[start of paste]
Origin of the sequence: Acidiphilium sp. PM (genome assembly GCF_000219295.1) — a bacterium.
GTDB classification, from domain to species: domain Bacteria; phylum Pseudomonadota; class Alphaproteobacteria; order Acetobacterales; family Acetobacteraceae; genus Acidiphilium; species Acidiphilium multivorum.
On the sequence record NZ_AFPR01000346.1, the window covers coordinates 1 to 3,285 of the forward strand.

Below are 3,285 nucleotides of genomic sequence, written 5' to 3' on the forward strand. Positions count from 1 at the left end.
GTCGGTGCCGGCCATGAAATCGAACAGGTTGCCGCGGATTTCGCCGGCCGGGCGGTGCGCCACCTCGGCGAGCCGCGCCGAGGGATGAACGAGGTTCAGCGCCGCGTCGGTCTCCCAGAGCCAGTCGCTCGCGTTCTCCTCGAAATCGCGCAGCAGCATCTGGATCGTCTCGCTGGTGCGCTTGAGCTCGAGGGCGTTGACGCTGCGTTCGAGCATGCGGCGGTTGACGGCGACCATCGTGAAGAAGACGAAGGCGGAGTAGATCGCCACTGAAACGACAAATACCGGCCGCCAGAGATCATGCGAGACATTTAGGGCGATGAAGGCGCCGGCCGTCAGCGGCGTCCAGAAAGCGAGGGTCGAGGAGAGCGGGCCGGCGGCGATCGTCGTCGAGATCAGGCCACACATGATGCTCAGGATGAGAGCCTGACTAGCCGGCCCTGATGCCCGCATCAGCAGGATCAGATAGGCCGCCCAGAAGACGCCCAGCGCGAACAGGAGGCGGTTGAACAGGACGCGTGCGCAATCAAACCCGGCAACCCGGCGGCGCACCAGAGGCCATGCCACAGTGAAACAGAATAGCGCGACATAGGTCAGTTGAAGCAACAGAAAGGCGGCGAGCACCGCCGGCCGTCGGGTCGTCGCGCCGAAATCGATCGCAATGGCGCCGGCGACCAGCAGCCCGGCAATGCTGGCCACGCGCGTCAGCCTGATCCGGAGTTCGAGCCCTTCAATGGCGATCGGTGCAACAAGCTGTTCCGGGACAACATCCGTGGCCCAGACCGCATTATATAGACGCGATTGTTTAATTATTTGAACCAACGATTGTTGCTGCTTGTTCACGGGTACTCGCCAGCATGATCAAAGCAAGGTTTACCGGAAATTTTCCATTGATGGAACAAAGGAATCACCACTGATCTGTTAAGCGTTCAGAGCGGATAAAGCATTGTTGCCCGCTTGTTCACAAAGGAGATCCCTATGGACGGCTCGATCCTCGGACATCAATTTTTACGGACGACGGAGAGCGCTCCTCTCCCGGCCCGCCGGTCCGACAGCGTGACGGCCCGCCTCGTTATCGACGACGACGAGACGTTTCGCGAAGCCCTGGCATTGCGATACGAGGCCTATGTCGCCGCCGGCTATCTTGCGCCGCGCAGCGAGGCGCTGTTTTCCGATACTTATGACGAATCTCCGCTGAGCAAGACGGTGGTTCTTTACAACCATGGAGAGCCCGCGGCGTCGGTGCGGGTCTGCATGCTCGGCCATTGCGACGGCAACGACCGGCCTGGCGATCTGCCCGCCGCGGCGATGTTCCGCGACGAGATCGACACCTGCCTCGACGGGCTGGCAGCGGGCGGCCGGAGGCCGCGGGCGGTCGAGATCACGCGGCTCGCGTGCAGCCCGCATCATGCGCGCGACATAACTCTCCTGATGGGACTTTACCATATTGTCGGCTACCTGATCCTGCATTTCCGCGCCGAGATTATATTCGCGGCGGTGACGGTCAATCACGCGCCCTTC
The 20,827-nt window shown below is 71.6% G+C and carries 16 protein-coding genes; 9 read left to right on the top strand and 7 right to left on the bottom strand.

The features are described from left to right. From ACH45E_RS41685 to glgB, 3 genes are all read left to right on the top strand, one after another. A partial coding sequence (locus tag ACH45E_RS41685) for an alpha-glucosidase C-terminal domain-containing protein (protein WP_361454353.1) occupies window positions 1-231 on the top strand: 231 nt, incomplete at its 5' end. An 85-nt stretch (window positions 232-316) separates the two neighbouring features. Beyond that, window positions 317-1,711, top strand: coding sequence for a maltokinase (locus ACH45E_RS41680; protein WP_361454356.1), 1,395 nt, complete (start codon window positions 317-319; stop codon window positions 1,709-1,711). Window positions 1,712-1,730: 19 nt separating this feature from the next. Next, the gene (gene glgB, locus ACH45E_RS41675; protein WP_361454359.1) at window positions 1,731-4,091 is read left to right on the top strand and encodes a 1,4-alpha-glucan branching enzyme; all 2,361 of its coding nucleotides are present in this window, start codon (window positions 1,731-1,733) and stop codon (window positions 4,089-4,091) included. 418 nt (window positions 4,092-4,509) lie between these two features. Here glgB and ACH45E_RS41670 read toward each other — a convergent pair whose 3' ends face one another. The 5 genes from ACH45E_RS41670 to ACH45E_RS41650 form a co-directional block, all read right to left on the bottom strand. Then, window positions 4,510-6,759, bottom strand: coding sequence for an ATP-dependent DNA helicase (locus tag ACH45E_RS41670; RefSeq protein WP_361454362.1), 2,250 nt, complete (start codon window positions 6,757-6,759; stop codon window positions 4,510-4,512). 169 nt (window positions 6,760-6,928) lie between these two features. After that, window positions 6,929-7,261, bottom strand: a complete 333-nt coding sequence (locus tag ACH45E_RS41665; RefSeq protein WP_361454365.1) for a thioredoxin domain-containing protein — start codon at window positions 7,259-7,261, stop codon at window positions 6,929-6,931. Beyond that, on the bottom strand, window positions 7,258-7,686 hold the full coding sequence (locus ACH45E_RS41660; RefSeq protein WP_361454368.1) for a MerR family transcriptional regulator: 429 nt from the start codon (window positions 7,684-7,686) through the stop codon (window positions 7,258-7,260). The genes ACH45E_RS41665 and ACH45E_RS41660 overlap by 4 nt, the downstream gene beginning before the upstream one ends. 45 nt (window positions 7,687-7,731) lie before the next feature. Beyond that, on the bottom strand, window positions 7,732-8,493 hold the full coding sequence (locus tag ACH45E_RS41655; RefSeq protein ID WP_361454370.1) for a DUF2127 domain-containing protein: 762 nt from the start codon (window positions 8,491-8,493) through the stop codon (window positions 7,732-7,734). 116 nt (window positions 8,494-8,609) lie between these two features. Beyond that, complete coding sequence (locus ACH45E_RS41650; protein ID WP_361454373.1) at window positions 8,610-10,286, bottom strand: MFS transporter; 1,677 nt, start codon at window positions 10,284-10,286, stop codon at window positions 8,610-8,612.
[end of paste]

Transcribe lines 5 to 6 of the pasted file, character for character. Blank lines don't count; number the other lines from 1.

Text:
GTCGGTGCCGGCCATGAAATCGAACAGGTTGCCGCGGATTTCGCCGGCCGGGCGGTGCGCCACCTCGGCGAGCCGCGCCGAGGGATGAACGAGGTTCAGCGCCGCGTCGGTCTCCCAGAGCCAGTCGCTCGCGTTCTCCTCGAAATCGCGCAGCAGCATCTGGATCGTCTCGCTGGTGCGCTTGAGCTCGAGGGCGTTGACGCTGCGTTCGAGCATGCGGCGGTTGACGGCGACCATCGTGAAGAAGACGAAGGCGGAGTAGATCGCCACTGAAACGACAAATACCGGCCGCCAGAGATCATGCGAGACATTTAGGGCGATGAAGGCGCCGGCCGTCAGCGGCGTCCAGAAAGCGAGGGTCGAGGAGAGCGGGCCGGCGGCGATCGTCGTCGAGATCAGGCCACACATGATGCTCAGGATGAGAGCCTGACTAGCCGGCCCTGATGCCCGCATCAGCAGGATCAGATAGGCCGCCCAGAAGACGCCCAGCGCGAACAGGAGGCGGTTGAACAGGACGCGTGCGCAATCAAACCCGGCAACCCGGCGGCGCACCAGAGGCCATGCCACAGTGAAACAGAATAGCGCGACATAGGTCAGTTGAAGCAACAGAAAGGCGGCGAGCACCGCCGGCCGTCGGGTCGTCGCGCCGAAATCGATCGCAATGGCGCCGGCGACCAGCAGCCCGGCAATGCTGGCCACGCGCGTCAGCCTGATCCGGAGTTCGAGCCCTTCAATGGCGATCGGTGCAACAAGCTGTTCCGGGACAACATCCGTGGCCCAGACCGCATTATATAGACGCGATTGTTTAATTATTTGAACCAACGATTGTTGCTGCTTGTTCACGGGTACTCGCCAGCATGATCAAAGCAAGGTTTACCGGAAATTTTCCATTGATGGAACAAAGGAATCACCACTGATCTGTTAAGCGTTCAGAGCGGATAAAGCATTGTTGCCCGCTTGTTCACAAAGGAGATCCCTATGGACGGCTCGATCCTCGGACATCAATTTTTACGGACGACGGAGAGCGCTCCTCTCCCGGCCCGCCGGTCCGACAGCGTGACGGCCCGCCTCGTTATCGACGACGACGAGACGTTTCGCGAAGCCCTGGCATTGCGATACGAGGCCTATGTCGCCGCCGGCTATCTTGCGCCGCGCAGCGAGGCGCTGTTTTCCGATACTTATGACGAATCTCCGCTGAGCAAGACGGTGGTTCTTTACAACCATGGAGAGCCCGCGGCGTCGGTGCGGGTCTGCATGCTCGGCCATTGCGACGGCAACGACCGGCCTGGCGATCTGCCCGCCGCGGCGATGTTCCGCGACGAGATCGACACCTGCCTCGACGGGCTGGCAGCGGGCGGCCGGAGGCCGCGGGCGGTCGAGATCACGCGGCTCGCGTGCAGCCCGCATCATGCGCGCGACATAACTCTCCTGATGGGACTTTACCATATTGTCGGCTACCTGATCCTGCATTTCCGCGCCGAGATTATATTCGCGGCGGTGACGGTCAATCACGCGCCCTTC
The 20,827-nt window shown below is 71.6% G+C and carries 16 protein-coding genes; 9 read left to right on the top strand and 7 right to left on the bottom strand.